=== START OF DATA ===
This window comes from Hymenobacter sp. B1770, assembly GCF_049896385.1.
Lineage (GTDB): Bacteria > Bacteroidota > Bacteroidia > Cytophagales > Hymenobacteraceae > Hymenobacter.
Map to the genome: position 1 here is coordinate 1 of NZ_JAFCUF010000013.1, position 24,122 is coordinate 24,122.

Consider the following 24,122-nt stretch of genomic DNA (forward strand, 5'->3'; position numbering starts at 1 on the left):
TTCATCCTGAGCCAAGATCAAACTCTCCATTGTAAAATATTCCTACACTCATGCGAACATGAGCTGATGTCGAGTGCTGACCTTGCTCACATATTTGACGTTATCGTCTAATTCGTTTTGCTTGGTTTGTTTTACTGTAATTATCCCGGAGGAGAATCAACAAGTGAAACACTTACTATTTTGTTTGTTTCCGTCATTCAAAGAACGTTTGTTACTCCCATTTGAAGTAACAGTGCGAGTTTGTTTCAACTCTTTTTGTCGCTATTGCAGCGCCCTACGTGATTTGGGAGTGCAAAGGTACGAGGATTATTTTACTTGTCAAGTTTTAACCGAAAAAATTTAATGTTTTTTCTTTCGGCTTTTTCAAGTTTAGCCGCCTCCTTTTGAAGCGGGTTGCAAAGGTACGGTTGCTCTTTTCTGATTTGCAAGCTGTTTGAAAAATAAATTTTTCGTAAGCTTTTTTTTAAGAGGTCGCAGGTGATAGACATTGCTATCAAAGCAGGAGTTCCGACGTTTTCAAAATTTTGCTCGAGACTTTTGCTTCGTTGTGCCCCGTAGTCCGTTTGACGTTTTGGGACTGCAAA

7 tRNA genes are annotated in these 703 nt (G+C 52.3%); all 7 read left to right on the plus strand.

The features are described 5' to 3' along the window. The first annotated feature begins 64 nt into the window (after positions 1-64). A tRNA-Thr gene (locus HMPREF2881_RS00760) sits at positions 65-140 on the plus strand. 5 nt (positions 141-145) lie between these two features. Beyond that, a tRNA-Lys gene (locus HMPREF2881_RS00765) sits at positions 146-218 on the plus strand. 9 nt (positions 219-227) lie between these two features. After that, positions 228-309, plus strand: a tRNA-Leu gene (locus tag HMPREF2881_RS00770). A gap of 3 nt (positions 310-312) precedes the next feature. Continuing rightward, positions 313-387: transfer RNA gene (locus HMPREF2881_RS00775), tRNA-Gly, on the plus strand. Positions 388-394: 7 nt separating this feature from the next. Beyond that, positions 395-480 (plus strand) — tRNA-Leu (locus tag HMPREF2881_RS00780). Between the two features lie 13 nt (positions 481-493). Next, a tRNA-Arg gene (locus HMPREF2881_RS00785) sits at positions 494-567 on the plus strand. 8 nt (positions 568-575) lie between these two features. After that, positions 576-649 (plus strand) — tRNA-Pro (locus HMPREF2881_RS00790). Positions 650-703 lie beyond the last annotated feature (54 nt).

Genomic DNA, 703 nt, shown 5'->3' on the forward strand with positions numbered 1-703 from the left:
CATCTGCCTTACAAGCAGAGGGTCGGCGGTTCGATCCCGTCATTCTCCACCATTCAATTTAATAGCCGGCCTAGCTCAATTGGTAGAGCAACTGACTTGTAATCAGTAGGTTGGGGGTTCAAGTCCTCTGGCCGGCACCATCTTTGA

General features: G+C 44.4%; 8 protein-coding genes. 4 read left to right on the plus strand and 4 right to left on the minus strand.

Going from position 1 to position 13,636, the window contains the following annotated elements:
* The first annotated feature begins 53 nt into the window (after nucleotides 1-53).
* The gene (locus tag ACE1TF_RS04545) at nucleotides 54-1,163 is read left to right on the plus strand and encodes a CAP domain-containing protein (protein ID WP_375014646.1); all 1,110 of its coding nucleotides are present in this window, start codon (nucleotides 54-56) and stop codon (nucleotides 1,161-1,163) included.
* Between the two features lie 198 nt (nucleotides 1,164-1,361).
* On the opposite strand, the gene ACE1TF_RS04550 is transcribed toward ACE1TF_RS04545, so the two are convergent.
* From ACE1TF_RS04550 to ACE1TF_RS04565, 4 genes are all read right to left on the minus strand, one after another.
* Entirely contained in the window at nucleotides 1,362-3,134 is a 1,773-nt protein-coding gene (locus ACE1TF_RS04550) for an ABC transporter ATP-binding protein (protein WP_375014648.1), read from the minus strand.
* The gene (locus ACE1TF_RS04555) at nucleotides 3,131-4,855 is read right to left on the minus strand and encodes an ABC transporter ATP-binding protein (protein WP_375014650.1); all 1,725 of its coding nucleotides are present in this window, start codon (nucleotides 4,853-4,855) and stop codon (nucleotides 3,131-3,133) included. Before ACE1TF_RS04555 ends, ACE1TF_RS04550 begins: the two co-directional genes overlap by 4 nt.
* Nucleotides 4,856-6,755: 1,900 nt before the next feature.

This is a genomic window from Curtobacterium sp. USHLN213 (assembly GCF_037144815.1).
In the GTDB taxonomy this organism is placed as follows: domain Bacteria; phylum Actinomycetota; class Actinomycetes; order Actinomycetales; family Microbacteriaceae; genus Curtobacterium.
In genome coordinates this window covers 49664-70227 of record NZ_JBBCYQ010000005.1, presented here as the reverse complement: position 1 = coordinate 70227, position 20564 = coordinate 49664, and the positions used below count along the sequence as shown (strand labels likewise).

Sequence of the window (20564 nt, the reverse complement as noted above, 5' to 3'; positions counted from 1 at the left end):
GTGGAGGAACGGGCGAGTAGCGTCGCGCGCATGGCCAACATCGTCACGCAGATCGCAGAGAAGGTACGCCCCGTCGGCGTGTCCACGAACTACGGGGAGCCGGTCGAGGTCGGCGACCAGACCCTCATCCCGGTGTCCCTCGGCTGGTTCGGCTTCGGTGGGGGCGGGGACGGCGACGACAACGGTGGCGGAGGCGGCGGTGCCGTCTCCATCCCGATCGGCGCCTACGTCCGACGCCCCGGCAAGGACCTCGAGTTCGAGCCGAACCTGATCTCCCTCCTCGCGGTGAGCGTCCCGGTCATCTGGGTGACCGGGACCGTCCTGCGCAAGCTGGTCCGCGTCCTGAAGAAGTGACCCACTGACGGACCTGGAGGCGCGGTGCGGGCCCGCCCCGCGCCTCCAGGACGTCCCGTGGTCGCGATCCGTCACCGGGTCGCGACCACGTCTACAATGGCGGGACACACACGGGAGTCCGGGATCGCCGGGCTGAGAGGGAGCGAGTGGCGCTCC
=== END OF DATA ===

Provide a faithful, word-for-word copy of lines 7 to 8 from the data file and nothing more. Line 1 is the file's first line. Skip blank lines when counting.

The features are described 5' to 3' along the window. The first annotated feature begins 64 nt into the window (after positions 1-64). A tRNA-Thr gene (locus HMPREF2881_RS00760) sits at positions 65-140 on the plus strand. 5 nt (positions 141-145) lie between these two features. Beyond that, a tRNA-Lys gene (locus HMPREF2881_RS00765) sits at positions 146-218 on the plus strand. 9 nt (positions 219-227) lie between these two features. After that, positions 228-309, plus strand: a tRNA-Leu gene (locus tag HMPREF2881_RS00770). A gap of 3 nt (positions 310-312) precedes the next feature. Continuing rightward, positions 313-387: transfer RNA gene (locus HMPREF2881_RS00775), tRNA-Gly, on the plus strand. Positions 388-394: 7 nt separating this feature from the next. Beyond that, positions 395-480 (plus strand) — tRNA-Leu (locus tag HMPREF2881_RS00780). Between the two features lie 13 nt (positions 481-493). Next, a tRNA-Arg gene (locus HMPREF2881_RS00785) sits at positions 494-567 on the plus strand. 8 nt (positions 568-575) lie between these two features. After that, positions 576-649 (plus strand) — tRNA-Pro (locus HMPREF2881_RS00790). Positions 650-703 lie beyond the last annotated feature (54 nt).

Genomic DNA, 703 nt, shown 5'->3' on the forward strand with positions numbered 1-703 from the left: